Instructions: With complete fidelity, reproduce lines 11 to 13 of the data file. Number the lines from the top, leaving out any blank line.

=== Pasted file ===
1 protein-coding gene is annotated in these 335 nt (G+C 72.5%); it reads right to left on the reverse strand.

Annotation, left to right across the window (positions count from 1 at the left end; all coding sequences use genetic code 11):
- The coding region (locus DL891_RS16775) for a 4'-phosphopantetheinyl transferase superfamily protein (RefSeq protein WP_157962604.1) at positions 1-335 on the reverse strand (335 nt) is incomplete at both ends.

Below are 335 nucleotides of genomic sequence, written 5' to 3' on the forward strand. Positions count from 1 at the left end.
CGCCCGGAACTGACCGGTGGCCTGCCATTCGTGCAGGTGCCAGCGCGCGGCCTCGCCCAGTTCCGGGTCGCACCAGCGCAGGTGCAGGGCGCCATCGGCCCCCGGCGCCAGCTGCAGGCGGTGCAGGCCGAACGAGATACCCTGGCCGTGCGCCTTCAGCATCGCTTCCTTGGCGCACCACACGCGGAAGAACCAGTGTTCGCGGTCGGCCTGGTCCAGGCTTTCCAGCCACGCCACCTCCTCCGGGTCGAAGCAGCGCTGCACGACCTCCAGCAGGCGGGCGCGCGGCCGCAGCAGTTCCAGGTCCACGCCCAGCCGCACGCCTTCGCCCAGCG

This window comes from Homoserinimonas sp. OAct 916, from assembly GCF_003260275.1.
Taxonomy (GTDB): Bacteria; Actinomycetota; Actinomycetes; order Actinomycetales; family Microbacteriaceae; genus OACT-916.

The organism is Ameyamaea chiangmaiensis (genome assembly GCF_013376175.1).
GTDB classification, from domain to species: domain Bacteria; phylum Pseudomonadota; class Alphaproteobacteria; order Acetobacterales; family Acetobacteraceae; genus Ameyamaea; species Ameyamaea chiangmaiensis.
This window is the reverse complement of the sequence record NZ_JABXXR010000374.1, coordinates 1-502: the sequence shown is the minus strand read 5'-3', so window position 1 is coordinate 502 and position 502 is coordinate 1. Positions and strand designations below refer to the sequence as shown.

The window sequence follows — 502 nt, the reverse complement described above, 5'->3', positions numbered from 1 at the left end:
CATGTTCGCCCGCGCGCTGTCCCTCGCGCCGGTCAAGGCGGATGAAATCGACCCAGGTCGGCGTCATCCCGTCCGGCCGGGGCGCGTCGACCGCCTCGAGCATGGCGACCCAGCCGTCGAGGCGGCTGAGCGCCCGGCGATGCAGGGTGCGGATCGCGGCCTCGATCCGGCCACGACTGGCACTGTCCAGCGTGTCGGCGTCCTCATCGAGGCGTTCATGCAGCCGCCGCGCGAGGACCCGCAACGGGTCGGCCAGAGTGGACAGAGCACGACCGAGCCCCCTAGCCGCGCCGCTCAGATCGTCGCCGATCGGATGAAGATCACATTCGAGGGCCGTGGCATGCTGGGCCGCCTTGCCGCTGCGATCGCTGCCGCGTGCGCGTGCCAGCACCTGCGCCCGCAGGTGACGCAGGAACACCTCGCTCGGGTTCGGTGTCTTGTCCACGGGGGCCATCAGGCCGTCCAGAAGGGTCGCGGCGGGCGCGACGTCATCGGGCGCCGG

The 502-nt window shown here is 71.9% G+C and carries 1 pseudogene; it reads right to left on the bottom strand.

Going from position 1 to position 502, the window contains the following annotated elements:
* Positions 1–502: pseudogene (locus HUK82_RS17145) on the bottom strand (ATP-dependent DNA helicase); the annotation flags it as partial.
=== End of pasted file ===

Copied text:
The window sequence follows — 502 nt, the reverse complement described above, 5'->3', positions numbered from 1 at the left end:
CATGTTCGCCCGCGCGCTGTCCCTCGCGCCGGTCAAGGCGGATGAAATCGACCCAGGTCGGCGTCATCCCGTCCGGCCGGGGCGCGTCGACCGCCTCGAGCATGGCGACCCAGCCGTCGAGGCGGCTGAGCGCCCGGCGATGCAGGGTGCGGATCGCGGCCTCGATCCGGCCACGACTGGCACTGTCCAGCGTGTCGGCGTCCTCATCGAGGCGTTCATGCAGCCGCCGCGCGAGGACCCGCAACGGGTCGGCCAGAGTGGACAGAGCACGACCGAGCCCCCTAGCCGCGCCGCTCAGATCGTCGCCGATCGGATGAAGATCACATTCGAGGGCCGTGGCATGCTGGGCCGCCTTGCCGCTGCGATCGCTGCCGCGTGCGCGTGCCAGCACCTGCGCCCGCAGGTGACGCAGGAACACCTCGCTCGGGTTCGGTGTCTTGTCCACGGGGGCCATCAGGCCGTCCAGAAGGGTCGCGGCGGGCGCGACGTCATCGGGCGCCGG

The 502-nt window shown here is 71.9% G+C and carries 1 pseudogene; it reads right to left on the bottom strand.